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Common Mistakes when Poaching Egg to Avoid

When it comes to a hot, fresh poached egg in an English muffin, you need it to be done right. If your yolk is weak and translucent with just a cloak of egg white covering it, you’ve cooked it too long. An overcooked yolk won’t hold the mix together either. Poached eggs made with viscous egg whites can often fall out if they’re not done correctly- which looks more like a writhing flow than anything you’ll want to eat!

However, you can use this at home and make the perfect poached egg every time. We spoke with Rick Martinez, BA’s Associate Food Editor, and he gave us some of his best tips on how to make the perfect poach so that it turns out just right without fail!

Here are some do’s and don’ts for poaching eggs, from the perspective of a home cook.

Using Too Small a Pot

“People make the mistake of using an undersized sauce pot, but using a deep, wide skillet that is at least three inches tall results in more room for eggs to cook properly instead of over-browning,” says Martinez. “Unlike sautéing, you want to avoid crowding the pan to avoid over-browning when cooking multiple eggs.”

Not Using Enough Water

The average amount of water you’ll need for a pasta cooker is around three inches. You’ll need more for smaller batches, less for bigger ones. What’s most important is that it’s the first inch or so of water in the pot. After that, “swirl zone” refers to the second and third inches of water in the pot.

Using Water That’s Too Cold

Rather than cooking the eggs when they first add it to the water, you want the water temperature to start the recipe at a lower temperature so it can have time to wash up and meet your egg. Always consider starting your recipe with room-temperature eggs in order to avoid a decrease in temperature from adding cold ingredients.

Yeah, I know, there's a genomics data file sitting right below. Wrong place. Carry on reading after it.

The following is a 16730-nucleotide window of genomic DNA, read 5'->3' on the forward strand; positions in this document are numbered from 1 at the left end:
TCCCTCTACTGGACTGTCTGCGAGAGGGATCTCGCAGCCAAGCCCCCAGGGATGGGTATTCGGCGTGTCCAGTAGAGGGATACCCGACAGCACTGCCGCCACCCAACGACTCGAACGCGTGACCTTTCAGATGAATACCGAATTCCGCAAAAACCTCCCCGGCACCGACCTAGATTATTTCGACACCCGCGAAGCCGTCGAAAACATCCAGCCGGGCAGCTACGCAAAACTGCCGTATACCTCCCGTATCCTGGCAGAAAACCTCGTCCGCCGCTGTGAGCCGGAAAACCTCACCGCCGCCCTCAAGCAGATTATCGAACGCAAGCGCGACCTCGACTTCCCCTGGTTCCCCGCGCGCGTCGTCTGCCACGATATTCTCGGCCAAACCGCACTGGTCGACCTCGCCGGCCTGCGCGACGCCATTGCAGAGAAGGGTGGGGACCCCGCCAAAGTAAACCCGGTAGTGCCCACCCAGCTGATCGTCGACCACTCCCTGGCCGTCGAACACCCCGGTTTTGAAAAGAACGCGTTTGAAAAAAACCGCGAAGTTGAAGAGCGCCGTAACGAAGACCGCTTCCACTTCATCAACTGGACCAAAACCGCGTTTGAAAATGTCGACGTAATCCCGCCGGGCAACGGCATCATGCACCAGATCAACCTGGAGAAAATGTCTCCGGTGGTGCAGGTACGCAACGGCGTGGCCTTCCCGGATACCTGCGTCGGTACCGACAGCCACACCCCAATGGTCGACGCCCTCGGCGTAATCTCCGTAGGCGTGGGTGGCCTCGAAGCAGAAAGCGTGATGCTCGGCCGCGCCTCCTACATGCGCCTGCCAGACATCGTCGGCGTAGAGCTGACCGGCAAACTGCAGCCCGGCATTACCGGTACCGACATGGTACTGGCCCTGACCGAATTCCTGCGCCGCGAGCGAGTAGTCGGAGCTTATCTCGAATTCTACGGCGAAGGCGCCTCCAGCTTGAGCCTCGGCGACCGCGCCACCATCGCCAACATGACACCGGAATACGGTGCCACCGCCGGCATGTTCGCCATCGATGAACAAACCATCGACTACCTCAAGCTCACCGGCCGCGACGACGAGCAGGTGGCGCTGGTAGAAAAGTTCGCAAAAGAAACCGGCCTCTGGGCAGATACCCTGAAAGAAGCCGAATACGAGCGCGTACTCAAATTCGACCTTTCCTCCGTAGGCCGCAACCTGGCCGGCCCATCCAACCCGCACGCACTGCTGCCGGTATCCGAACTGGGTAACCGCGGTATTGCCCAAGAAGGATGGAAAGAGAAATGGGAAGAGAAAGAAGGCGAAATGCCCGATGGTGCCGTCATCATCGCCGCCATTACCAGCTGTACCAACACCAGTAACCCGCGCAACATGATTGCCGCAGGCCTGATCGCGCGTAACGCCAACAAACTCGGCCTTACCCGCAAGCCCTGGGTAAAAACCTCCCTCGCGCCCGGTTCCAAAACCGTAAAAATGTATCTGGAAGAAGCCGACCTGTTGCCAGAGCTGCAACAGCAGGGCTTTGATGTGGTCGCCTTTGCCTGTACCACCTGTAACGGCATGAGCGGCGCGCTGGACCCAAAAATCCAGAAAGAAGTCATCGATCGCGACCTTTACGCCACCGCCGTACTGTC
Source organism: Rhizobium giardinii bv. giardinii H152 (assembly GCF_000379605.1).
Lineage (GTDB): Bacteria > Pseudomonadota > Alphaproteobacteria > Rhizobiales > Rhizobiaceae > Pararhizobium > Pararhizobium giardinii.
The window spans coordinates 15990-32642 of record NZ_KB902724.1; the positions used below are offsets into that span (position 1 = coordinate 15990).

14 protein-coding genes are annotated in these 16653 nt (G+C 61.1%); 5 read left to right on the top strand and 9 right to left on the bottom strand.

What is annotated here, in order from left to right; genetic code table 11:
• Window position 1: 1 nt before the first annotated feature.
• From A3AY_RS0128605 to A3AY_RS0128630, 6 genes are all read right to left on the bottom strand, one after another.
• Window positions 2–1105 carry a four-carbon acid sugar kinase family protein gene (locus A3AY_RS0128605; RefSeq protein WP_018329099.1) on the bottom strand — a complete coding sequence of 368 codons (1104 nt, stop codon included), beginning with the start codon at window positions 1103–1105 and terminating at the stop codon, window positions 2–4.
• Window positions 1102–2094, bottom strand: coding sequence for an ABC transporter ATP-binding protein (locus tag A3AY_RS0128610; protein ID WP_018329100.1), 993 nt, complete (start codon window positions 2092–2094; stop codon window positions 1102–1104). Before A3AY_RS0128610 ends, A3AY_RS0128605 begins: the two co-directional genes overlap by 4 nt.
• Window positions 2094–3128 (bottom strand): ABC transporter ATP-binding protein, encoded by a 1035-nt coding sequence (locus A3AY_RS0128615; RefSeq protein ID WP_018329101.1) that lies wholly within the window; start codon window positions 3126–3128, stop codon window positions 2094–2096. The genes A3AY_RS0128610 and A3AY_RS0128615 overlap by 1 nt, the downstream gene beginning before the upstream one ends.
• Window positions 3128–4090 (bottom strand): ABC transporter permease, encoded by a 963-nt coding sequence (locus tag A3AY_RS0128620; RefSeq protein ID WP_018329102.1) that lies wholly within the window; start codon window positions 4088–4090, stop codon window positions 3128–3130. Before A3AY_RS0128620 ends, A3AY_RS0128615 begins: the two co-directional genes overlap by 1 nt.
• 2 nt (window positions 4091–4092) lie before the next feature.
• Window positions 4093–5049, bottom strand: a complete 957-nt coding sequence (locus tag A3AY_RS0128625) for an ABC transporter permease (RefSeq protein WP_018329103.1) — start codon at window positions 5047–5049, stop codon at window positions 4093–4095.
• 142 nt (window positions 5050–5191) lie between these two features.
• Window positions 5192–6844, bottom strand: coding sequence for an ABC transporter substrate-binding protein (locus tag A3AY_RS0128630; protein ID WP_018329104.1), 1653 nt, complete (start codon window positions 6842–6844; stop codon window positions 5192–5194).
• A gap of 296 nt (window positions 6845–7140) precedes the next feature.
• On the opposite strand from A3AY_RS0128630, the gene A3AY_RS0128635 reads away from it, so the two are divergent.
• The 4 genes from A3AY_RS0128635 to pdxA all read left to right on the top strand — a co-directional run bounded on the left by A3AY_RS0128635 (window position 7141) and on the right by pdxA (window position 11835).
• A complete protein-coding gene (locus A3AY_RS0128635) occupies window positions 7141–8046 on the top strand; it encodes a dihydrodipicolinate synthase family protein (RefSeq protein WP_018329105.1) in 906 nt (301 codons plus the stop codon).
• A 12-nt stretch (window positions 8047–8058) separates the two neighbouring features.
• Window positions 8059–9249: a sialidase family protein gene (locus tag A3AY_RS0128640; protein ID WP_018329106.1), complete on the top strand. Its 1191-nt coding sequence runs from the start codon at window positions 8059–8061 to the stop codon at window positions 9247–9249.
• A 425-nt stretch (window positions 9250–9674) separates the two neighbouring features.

Skipping the Vinegar

Adding a quarter-cup of white distilled vinegar to your eggs will give it the best texture. Further, not using Champagne or tarragon vinegar in your eggs will leave it tasteless. The point is to crack the egg whites around the yolk.

Cracking Directly Into the Pot

When you add eggs to boiling water, cracking them into a bowl before adding them can prevent the yolk from sinking to the bottom of the pot. This technique will also help you get your eggs out if you’re poaching a lot at once.

Forgetting the “Swirl”

Before you add the eggs, use your spoon to gently swirl the water in the pan with a circular motion to help suspend the whites and yolks from falling to the bottom of the pan.

Using Old Eggs

Egg freshness can be an issue. They may sell today, but they may not last until tomorrow. To get them on the table fast and use up before they go bad, find eggs with a fresher stamp. Fresh eggs mean less “white” will break away when you crack them open, making them prettier to serve. Look for eggs that are sold in the farmer’s market or farm stands and avoid anything that says it’s been shipped from far away or sat on shelves for long.

Not Rinsing the Cooked Eggs

If you want to serve your poached eggs straight from the pot, make sure you rinse it with warm water and pat them dry with a kitchen towel or paper towel. Give the eggs a light sprinkle of black pepper and rock salt, then you’re ready. For private servings, it’s best to cook your eggs to temperature in advance (a water bath will keep them at temperature), then reheat them during service.


Poaching eggs is easy, but only if you know above crucial secrets to doing it right and using a suitable egg poacher on egg-poacher.com.

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